John Cahill, the former chief adviser to Republican Gov. George Pataki, announced Sunday that he’s running for state attorney general against Democratic incumbent Eric Schneiderman.

Alluding to at least two previous attorneys general, Gov. Andrew Cuomo and former Gov. Eliot Spitzer, Cahill said the office has become a political stepping stone to the governor’s mansion.

“We see that this leads to decisions based on the special interests, political interests and self-interests of the attorney general rather than what is in the best interests of the people of New York,” Cahill said from his hometown of Yonkers.

Schneiderman, 59, is running for a second term as attorney general. He is looking forward to talking with voters about what he’s done in office, spokesman Peter Ajemian said Sunday.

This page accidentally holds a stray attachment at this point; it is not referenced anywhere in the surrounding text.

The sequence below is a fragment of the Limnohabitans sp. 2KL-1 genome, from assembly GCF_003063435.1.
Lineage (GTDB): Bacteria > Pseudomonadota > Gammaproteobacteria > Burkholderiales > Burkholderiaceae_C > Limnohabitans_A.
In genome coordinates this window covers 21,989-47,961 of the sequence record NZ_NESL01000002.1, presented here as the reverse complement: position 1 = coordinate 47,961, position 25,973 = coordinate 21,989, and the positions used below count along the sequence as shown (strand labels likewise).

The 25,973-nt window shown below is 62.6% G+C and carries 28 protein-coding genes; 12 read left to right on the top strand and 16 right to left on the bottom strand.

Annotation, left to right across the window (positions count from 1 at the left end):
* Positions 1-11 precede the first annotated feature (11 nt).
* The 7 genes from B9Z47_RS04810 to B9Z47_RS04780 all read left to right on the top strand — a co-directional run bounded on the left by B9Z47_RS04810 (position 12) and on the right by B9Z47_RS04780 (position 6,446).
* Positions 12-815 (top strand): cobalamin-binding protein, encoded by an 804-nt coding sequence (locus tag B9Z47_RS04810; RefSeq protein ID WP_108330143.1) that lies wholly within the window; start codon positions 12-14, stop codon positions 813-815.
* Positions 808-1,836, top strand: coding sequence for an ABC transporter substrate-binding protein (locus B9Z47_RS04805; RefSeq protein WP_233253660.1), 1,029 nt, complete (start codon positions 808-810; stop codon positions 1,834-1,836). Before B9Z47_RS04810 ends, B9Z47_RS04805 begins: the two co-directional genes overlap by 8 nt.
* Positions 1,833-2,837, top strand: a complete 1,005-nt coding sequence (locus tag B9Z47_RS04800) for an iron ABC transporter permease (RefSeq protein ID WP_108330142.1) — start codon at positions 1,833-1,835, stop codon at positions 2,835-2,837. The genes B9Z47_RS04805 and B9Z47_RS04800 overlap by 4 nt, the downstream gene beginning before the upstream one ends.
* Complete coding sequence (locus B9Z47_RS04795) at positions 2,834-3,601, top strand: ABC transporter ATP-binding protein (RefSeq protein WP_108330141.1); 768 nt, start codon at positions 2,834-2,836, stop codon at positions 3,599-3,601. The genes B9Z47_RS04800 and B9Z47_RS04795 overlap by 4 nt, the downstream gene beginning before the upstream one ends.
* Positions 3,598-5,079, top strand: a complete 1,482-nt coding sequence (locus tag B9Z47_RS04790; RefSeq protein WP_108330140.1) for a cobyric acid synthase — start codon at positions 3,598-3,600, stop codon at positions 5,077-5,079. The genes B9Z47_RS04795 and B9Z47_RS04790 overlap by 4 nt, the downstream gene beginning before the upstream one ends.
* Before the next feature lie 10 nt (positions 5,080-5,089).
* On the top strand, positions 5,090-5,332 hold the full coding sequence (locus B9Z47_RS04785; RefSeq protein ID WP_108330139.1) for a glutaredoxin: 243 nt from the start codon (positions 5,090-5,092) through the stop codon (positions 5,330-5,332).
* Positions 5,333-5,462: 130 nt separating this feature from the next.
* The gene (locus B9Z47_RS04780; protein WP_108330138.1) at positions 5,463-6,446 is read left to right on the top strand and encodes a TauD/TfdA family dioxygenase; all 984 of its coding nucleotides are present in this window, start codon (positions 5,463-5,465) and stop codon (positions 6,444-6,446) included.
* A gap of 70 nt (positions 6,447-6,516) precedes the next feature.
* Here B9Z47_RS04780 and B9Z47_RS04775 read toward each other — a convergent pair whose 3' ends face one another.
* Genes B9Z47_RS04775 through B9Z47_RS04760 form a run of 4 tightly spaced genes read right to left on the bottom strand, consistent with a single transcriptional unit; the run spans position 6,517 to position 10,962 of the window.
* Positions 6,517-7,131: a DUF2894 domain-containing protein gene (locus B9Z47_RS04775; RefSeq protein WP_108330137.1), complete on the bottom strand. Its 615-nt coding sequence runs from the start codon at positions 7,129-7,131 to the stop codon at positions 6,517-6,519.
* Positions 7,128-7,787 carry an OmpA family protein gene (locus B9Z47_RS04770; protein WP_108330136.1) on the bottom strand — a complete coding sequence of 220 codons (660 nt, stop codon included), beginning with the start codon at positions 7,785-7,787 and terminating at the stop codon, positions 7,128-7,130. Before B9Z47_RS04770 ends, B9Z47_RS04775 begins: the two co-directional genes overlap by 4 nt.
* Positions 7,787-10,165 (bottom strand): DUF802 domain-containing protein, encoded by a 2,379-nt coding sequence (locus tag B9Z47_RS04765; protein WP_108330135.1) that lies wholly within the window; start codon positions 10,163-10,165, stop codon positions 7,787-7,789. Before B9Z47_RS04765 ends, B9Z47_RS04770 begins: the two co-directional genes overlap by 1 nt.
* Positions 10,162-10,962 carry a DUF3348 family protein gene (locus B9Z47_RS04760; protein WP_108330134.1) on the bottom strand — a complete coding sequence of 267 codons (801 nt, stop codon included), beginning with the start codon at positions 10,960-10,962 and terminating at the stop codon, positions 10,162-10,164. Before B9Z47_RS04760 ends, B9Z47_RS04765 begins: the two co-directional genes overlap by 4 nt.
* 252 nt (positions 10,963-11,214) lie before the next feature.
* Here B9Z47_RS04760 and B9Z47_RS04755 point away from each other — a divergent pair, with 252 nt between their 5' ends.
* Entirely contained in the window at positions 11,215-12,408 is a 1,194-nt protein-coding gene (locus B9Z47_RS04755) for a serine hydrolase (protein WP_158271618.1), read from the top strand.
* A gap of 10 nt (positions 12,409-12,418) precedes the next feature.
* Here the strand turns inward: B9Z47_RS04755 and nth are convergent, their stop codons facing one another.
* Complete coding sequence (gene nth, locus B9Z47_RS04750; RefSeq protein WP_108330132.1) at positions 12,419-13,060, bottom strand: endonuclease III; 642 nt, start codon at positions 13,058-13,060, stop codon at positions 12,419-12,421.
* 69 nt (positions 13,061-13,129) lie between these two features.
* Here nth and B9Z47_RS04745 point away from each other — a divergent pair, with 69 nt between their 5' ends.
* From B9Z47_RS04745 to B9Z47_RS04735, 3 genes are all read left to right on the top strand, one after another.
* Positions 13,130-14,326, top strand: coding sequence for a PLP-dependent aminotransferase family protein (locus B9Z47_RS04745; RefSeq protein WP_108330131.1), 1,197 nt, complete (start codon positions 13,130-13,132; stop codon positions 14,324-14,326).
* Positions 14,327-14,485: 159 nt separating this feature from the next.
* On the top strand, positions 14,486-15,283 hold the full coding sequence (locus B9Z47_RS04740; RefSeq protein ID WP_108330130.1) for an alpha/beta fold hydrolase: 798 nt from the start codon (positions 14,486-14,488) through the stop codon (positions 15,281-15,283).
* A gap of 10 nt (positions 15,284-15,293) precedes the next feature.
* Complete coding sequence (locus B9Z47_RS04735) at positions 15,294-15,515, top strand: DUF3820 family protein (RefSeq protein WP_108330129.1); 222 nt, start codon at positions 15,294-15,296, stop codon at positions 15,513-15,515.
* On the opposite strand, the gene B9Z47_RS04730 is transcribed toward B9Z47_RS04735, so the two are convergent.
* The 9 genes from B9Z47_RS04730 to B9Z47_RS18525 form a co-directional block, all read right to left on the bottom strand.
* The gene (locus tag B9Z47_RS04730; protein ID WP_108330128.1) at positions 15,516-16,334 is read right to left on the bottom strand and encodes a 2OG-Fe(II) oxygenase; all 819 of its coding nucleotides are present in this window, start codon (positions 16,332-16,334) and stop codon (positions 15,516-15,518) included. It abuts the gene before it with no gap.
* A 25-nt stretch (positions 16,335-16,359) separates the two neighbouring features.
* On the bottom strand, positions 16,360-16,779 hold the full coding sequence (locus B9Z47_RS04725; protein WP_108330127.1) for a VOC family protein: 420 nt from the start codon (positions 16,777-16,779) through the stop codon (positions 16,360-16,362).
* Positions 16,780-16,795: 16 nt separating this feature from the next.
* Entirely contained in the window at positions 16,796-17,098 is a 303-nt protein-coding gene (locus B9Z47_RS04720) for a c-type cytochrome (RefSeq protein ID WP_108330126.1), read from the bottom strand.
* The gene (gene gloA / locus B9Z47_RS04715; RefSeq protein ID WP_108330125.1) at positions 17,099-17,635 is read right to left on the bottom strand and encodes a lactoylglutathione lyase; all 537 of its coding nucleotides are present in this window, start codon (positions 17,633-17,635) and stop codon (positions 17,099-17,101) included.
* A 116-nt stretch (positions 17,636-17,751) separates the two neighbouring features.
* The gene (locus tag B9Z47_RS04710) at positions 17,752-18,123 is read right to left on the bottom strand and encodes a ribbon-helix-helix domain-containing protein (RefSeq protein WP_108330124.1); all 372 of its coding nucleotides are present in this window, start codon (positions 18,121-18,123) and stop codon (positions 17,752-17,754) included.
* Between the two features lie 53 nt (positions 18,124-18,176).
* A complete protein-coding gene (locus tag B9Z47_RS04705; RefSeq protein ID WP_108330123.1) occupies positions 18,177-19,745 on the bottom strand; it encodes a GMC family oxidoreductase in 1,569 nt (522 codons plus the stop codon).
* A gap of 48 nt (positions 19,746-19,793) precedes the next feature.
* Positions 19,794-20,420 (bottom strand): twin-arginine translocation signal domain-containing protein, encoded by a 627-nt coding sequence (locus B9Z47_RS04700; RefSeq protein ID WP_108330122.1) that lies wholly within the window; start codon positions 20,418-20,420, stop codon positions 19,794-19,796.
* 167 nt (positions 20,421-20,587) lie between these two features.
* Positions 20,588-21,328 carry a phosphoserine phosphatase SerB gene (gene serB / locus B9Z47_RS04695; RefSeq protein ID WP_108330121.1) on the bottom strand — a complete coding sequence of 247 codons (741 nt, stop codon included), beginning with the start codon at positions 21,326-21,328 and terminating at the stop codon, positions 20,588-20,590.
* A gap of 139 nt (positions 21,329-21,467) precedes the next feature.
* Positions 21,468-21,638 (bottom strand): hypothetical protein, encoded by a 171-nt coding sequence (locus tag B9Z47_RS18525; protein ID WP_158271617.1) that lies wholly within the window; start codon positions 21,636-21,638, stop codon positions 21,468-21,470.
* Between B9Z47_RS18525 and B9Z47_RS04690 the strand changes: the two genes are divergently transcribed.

The 55-year-old Cahill emphasized access to a good school as a civil rights issue. He noted limited space in charter schools, “renewed assaults” against charters and Albany’s failure to provide education tax credits to strengthen schools and give parents choices.

“The AG has not only the standing but the obligation to stand up for the children of our state,” Cahill said, adding that it’s time to empower parents and children, not bureaucracies. “What New York students need is a good lawyer. I will be their lawyer.”

Pataki was governor from 1995 to 2006. Cahill and Pataki later founded a consulting firm on environmental and energy issues. Both are listed as counsel with the Chadbourne & Parke law firm in Manhattan.

Cahill was Pataki’s secretary and chief of staff from 2002 to 2006. He was general counsel, then commissioner of the state Department of Environmental Conservation from 1995 to 2001.